It’s a fact that atmospheric conditions can disrupt satellite service. Thunderstorms, sandstorms and both heat and smoke from wildfires can attenuate a satellite’s signal, leading to connection loss. The same issues could potentially impact fixed wireless transmission.
In North America, satellite dishes require a clear view of the southern sky. Too, the further north the location of the dish, the lower the LoS angle. This inconvenient fact often necessitates the elevation of the dish far above ground level to home in on a satellite’s signal.
Of course, the same can be true in more southern latitudes. If outlying buildings or trees block LoS between the dish on the ground and the satellite’s orbital plane, often the only solution is to install the receptor above surrounding objects blocking the signal.
On the other hand, while cable can be more reliable when it comes to environmental disturbances, their connectivity isn’t immune to disaster events. Floods, tornados and earthquakes can impact terrestrial networks while a satellite’s wireless capabilities remain unaffected.
The Price Is(n’t) Right
We alluded above to the higher “buck for the bang” of satellite ISPs. Simply put, consumers pay more for less when subscribing to HughesNet or Viasat versus the bandwidth pricing of MSOs. If you want “true” broadband (i.e., 25 Mbps or higher, per the FCC), then be prepared to pay a premium for higher speed if subscribing to a satellite ISP.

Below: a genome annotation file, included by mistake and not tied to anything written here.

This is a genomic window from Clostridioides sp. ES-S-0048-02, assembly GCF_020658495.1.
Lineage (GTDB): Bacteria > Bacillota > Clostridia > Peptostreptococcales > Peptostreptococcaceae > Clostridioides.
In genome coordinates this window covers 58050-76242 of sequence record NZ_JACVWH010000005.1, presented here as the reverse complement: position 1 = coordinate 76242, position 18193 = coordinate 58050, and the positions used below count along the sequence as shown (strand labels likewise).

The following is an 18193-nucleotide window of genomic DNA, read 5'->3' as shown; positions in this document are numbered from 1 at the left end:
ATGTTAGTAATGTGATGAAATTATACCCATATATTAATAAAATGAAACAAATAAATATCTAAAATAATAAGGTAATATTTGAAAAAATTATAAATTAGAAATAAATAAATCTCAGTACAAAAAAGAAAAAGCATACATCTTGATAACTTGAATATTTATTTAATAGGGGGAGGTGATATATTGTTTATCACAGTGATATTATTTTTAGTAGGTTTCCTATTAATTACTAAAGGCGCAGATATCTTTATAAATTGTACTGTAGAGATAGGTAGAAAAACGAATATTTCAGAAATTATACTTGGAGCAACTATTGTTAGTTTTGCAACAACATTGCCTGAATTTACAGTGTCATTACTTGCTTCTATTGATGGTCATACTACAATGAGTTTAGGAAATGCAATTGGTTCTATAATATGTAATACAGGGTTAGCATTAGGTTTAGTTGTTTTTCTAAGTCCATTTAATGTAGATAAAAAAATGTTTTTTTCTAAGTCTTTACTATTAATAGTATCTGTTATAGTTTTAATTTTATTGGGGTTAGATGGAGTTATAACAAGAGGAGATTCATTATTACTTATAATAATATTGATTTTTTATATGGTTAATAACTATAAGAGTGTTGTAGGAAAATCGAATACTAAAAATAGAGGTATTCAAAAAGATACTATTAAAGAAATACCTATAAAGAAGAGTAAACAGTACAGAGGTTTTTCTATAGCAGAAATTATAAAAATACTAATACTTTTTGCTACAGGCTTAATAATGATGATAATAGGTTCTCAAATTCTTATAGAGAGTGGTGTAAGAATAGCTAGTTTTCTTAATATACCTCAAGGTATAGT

Speed aka Bandwidth
Many MSOs offer service tiers that typically deliver as much as 300 Mbps of bandwidth. If you’re accustomed to this sort of speed, you’ll be sorely disappointed by the bandwidth satellite ISPs provide.
The fastest speed offered by Viasat is 100 Mbps; for HughesNet, 50 Mbps. Yet WiFi hotspots using 802.11ac routers routinely provide 300 Mbps. While it’s true that web browsing and emails don’t require a huge amount of bandwidth, if multiple devices in the home are simultaneously streaming video and/or gaming and/or using VoIP, you’ll find 50 Mbps only goes so far.
Expect to receive 50 Mbps (or the advertised speed from a service tier) only when most of your fellow subscribers are offline. If you recall the term “spot beaming” from a recent IAG article, you know that satellite bandwidth has its limitations.
Just like DOCSIS, as more people online share bandwidth, the slower ISP satellite speeds become. If existing subscribers use all the bandwidth available in a spot beam, then the satellite ISP can’t provide service to new customers.
There’s also the issue of upload speeds. While DOCSIS has the flexibility to reallocate bandwidth more symmetrically between downloads and uploads, satellite ISPs — no matter what product or service tier — uniformly offer 3 Mbps uplink speeds.
Undeniably, geostationary satellite Internet technology has greatly improved over the past 20 years. Despite our aversion to satellite ISPs, we should recognize that both HughesNet and Viasat now offer “true” broadband. While providing Internet service for well over 20 years, only when HughesNet launched their Gen5 satellite in 2017 did they deliver 25 Mbps download speeds to all subscribers.
But if Elon Musk has his way, the future of ISP satellite technology will require the use of hundreds of low-orbit satellites blanketing the earth. This new approach potentially could reduce the latency inherent to radio signals ricocheting from a geostationary orbiter while increasing connection speeds beyond today’s 100 Mbps limit.